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Page 2 Thompson Family

Page 2 Thompson Family


Daddy loved to hunt small animals at night and so loved his hunting dogs.  He would occasionally kill an animal, skin it, and sell the hide or fur.  First Monday in Canton was a special treat for him and for us if we were fortunate enough to be allowed to go with him.  If you found him in the company of some men, he would not refuse you a nickel for an ice cream.  At First Monday, Daddy would sell, trade or barter everything from coon dogs to mules, horses or cows.  If they didn't work out he would trade them off the following month.  We love to tell what Doris, then four years old, said when she was told she had a little brother.  Her only question was "what did daddy trade for him"?  Daddy loved Norve, his second son and youngest child, above and beyond all others put together.  Norve personified all that he ever wanted in a child.

Daddy's talent as an amateur veterinarian is noteworthy and so were his skill, ingenuity, and creativity as a mechanic and blacksmith.  He could repair or fix everything and make what he did not have whether it was plows, horse bridles, or his Model T or Model A Fords.  (He was just as likely to unfix something such as the carburetor if we were scheduled to go to some after school event and he did not want us to go.  He would tell us that the car was impossible to start and would not fix it until the next day).  It was his job to inspect the animals every morning and night, and when they were sick or had cuts, he knew just what to do.  He recruited me to help at the birthing of the livestock.  (I had early on expressed an interest in being a doctor, and he had found me a giant bullfrog to kill and dissect when I told him I wanted to get a head start on the sissies at school when I studied biology).  And so, Daddy awakened me one night to go with him and hold the lantern or do whatever I could when Ruby the mare went into labor and his favorite foal was born.  He let me name him "Smokey".  When he was struck down with sleeping sickness before he was two years old, Daddy summoned the local Veterinarian who told Daddy to shoot him as he would die a slow death, and even if he didn't die, he would not be right in the head.  Daddy refused to believe this, and he recruited me to help him with his own idea of how to save the young horse.  Instead of letting the horse lie in a coma-like state, we prodded him to his feet at least three times a day, rubbed him down, and tried to feed him.  About three weeks later, he was up, walking about, his mind was good, and he grew into a beautiful stallion.  When the time came, Daddy broke him to ride, and later he held him out for stud and kept a book hidden in the rafters of the front porch on his stud fees.  Smokey was indeed a handsome stallion, and Daddy rode him into town with great pride.  He was Daddy's pride and joy and he never ceased bragging about how he had proved the Veterinarian wrong.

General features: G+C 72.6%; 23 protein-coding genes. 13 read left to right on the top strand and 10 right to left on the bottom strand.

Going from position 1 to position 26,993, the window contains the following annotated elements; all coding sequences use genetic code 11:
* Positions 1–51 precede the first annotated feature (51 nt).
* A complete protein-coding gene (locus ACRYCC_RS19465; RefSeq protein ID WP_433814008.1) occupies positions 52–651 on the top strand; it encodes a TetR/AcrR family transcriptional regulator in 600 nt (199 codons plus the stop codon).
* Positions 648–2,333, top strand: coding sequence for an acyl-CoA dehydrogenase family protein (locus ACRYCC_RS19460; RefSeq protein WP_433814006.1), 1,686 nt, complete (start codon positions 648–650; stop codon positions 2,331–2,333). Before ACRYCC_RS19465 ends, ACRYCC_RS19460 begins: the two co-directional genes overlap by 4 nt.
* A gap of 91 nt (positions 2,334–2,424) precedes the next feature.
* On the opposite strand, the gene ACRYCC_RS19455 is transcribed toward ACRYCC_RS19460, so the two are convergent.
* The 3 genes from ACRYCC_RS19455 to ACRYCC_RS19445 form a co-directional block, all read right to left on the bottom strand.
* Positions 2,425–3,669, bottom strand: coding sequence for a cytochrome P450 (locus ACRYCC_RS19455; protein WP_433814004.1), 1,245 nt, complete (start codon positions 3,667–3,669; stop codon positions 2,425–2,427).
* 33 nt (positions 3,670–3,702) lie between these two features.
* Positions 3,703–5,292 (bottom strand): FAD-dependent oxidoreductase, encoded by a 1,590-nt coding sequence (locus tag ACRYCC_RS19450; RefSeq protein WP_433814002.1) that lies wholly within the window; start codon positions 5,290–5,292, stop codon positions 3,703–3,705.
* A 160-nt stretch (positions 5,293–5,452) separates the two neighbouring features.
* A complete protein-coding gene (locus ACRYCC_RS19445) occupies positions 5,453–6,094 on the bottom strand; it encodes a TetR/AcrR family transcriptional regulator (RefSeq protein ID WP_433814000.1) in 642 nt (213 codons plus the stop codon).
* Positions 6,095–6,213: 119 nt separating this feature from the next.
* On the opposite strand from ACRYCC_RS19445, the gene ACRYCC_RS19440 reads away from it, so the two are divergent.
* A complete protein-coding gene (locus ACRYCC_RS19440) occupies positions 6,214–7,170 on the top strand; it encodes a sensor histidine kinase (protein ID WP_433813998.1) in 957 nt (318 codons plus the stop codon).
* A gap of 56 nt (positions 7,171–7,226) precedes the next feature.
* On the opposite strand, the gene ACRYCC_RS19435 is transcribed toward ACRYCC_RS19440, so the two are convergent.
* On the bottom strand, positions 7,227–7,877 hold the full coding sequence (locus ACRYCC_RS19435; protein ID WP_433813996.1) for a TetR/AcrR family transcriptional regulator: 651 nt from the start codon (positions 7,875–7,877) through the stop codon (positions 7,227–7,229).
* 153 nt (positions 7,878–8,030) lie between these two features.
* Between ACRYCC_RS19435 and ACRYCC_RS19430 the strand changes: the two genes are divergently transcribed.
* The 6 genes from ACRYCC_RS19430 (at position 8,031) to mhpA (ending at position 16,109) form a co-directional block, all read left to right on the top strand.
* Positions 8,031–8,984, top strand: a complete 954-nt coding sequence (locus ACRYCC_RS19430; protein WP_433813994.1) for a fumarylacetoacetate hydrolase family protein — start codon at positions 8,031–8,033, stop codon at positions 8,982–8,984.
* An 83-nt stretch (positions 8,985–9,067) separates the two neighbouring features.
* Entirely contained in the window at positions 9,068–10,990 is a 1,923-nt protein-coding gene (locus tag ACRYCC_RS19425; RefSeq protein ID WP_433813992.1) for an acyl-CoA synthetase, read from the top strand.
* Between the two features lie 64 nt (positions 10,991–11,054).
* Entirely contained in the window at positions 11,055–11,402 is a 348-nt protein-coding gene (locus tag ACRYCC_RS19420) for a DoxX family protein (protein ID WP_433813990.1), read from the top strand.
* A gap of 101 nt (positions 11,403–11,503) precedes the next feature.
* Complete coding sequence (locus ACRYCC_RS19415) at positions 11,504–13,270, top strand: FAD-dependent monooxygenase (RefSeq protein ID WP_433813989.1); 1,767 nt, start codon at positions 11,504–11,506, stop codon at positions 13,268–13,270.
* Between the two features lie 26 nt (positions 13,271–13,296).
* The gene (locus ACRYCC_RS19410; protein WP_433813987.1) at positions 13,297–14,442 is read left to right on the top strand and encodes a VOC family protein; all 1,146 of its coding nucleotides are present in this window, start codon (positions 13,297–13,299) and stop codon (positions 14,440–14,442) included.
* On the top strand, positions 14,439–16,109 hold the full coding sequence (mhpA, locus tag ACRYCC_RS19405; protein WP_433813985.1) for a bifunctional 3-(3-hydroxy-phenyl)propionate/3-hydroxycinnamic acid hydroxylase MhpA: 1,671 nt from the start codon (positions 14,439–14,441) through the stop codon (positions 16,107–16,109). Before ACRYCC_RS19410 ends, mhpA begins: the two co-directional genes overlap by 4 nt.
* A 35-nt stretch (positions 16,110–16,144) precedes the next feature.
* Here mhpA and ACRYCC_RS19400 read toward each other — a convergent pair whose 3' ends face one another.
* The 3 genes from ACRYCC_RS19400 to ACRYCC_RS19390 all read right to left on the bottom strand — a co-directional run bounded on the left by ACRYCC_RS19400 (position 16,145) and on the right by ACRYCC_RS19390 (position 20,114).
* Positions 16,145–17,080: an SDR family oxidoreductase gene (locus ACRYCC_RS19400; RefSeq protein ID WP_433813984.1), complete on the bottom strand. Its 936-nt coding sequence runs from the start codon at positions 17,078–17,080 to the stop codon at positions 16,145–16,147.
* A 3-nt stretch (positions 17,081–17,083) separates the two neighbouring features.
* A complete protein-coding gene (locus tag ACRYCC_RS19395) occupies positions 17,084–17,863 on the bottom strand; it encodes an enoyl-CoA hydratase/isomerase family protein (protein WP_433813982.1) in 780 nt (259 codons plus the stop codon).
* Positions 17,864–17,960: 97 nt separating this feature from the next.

Mama was a beautiful woman with twinkling blue-gray eyes, a smile that brightened her face, light brown hair, fair complexion, of slight build, five feet three inches tall, modestly vain, but denied herself just about everything so her children could have.  She was equally talented; but stoical and modest.  Her loyalty to her parents and siblings was steadfast.  Mama was a good cook; she was proud of her peach cobbler, original peanut butter/chocolate cake and cornbread dressing.  Actually, she could make, cook or sew just about anything, and taught her eldest daughter these arts at a very young age.  She was too busy, unfortunately, to teach the daughters who followed.